Just what is so handsome about Handsome Devil? Well, nothing especially. They're the type of garage band that you wouldn't mind taking home with you. Heck, you might even want to call 'em up periodically for an occasional get-together in the future, but it's doubtful that they're the source for a long-term relationship.
So you've had better rendezvous with other garage bands à la Lit? It's no surprise that comparisons would be drawn between the two. After all, the bands share a label (Dirty Martini) and Lit very much appears to be Handsome Devil's more mature and well-developed older brother. It seems a bit incestuous jumping from one to the other, but there's a perverse comfort in keeping it in the family.
The same strand of DNA is readily evident from the opening track to Handsome Devil's debut CD, Love and Kisses from the Underground. "Tie Me Up" serves as an efficiently kinky beginning to an encounter with Handsome Devil, and the song draws upon the very best of Lit with its head-bopping, catchy Martini Rock jetting off into hyperspace.
But the first single off Love and Kisses, "Makin' Money," falls far from the family tree. The song delves deep into Beastie Boys territory with its hard-edged Rap verses, as if there was a smidgeon of Adam Horovitz in the Handsome Devil gene pool. Definitely not bad genes to have. "Makin' Money" is every bit as infectious and energetic as a Beastie Boys tune, though it's certain not to have the same sort of staying power.
And in dealing with Handsome Devil, that seems to be their worst trait. At points throughout Love and Kisses, they seem to suffer from a case of performance anxiety. On songs such as "Everything" and "Tonight," the band simply seems to be going through the motions of some hard-rockin' endurance. Clichéd words ("Tonight could be the last night of our lives") aren't delivered with any sort of conviction. It just seems like the boys of Handsome Devil aren't content to titillate from afar. Instead they yearn to offer satisfaction in the flesh.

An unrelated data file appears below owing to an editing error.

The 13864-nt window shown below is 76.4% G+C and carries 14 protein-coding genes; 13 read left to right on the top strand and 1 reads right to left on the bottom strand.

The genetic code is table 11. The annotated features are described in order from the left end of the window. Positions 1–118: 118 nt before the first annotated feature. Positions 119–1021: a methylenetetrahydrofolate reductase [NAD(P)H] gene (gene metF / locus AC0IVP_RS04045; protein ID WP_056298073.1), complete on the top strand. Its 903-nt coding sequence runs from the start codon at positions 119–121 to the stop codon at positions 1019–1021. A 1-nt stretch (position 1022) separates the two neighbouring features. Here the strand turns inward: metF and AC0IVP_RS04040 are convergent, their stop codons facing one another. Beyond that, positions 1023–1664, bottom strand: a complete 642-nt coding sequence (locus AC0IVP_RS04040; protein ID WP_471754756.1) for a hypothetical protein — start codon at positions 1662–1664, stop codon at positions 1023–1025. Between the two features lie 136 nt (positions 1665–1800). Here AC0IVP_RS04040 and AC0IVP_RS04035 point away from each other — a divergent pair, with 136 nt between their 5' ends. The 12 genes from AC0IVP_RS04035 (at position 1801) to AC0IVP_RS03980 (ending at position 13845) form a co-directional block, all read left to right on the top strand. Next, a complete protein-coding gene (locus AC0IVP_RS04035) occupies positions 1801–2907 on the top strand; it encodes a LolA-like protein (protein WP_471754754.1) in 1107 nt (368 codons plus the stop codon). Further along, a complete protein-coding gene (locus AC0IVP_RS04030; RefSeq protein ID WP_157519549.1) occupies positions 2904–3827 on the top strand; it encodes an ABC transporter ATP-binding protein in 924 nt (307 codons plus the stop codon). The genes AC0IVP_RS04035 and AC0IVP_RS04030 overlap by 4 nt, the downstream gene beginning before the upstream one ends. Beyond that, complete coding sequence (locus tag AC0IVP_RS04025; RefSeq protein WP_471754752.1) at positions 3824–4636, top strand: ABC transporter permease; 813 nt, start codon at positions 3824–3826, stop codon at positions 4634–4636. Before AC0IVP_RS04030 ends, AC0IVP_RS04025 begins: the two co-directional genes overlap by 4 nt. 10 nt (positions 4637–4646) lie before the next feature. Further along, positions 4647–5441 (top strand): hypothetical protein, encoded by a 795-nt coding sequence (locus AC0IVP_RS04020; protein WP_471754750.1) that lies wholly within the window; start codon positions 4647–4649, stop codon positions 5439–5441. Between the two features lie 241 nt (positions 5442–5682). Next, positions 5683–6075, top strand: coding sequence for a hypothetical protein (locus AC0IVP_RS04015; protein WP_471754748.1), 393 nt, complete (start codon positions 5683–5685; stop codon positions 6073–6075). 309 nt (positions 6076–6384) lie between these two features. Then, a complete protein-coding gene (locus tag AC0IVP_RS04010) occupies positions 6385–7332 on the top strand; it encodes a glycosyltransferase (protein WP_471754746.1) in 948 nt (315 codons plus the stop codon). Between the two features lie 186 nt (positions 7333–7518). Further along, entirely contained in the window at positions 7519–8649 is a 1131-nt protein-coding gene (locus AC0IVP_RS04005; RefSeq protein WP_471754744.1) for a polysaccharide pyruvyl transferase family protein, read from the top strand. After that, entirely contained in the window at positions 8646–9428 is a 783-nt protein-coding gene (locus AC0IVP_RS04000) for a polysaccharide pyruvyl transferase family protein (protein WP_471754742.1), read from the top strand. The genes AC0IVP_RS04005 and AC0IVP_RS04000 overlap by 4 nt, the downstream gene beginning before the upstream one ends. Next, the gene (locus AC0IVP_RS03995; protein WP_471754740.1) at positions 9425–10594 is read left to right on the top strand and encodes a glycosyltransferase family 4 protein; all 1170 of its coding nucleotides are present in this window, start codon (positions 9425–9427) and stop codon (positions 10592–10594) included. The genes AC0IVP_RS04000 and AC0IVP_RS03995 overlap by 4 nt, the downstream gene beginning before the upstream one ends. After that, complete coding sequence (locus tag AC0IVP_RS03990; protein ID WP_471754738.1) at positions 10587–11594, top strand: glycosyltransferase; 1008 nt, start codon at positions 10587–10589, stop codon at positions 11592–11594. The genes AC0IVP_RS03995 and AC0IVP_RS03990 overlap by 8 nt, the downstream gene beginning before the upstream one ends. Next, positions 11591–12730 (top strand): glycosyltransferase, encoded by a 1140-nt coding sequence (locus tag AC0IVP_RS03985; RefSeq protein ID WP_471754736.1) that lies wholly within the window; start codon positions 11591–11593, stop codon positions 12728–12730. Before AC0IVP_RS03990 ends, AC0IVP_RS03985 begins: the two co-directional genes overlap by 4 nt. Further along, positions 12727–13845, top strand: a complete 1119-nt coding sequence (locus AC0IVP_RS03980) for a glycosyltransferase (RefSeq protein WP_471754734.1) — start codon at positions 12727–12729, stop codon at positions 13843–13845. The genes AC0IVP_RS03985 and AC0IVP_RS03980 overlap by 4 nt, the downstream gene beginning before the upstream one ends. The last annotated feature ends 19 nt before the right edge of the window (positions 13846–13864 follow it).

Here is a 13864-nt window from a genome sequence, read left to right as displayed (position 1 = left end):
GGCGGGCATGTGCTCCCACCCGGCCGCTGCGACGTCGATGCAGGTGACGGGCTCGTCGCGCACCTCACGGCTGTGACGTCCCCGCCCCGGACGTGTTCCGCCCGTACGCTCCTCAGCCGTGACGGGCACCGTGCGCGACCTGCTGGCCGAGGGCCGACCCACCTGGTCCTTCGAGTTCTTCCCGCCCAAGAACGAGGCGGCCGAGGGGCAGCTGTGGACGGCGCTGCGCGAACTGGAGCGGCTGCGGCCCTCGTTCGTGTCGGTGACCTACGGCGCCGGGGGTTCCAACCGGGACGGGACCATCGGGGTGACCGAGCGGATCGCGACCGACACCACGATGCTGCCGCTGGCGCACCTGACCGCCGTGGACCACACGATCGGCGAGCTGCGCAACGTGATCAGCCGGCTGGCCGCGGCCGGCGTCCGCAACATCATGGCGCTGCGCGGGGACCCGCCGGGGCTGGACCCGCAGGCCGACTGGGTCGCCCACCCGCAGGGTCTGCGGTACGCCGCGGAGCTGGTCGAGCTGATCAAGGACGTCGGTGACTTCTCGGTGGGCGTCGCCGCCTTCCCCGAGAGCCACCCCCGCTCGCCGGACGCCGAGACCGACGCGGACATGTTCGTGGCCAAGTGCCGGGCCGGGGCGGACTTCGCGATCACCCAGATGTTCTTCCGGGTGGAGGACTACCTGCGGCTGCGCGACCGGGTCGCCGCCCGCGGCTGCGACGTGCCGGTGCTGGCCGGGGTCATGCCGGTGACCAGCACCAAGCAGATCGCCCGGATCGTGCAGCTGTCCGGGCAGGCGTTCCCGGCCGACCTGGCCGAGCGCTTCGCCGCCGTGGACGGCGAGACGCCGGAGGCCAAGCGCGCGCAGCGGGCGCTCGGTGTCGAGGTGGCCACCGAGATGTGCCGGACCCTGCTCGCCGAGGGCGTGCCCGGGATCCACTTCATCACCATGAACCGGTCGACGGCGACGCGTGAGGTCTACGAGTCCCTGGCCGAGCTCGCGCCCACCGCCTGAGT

Nowhere is that more evident than on their raw, anthem-driven conclusion to Love and Kisses, "Bring It On." Bursting forth like a speed-metal demon on the track, Handsome Devil shows just how much passion lies beneath their surface.
It's here, just as your date with Handsome Devil comes to a close, that you realize what a fairly decent time you had. You appreciated the honesty when they revealed "I am not your model/Mess things up should be my motto" on "Barbecue." You laughed along as they tapped into their inner Barenaked Ladies with their "Samurai" act as they professed "In Nagasaki, I'm drinking Saki/And watching Hockey in my jockeys." And you noticed how quickly time passes with Handsome Devil around.
Sure, they might be a little rough around the edges, but Handsome Devil aren't unlikable guys. You've just seen some of their moves before, but it's not enough to prevent you from keeping their company in the future.